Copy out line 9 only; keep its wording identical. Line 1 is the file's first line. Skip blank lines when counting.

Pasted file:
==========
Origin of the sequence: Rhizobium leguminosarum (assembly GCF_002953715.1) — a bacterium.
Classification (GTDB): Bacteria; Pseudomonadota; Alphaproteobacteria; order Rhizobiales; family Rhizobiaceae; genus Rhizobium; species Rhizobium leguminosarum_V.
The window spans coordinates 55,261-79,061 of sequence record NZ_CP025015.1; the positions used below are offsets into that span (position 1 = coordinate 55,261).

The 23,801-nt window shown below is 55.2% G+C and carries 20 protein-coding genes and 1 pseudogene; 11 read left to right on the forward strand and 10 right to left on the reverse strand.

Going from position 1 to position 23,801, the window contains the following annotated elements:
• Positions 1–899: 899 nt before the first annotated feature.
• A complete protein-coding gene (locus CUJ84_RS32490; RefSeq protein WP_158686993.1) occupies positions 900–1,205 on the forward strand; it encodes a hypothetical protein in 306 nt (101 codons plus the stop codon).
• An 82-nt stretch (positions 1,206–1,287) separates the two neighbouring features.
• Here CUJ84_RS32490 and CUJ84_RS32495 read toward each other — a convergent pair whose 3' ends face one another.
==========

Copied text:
• Here CUJ84_RS32490 and CUJ84_RS32495 read toward each other — a convergent pair whose 3' ends face one another.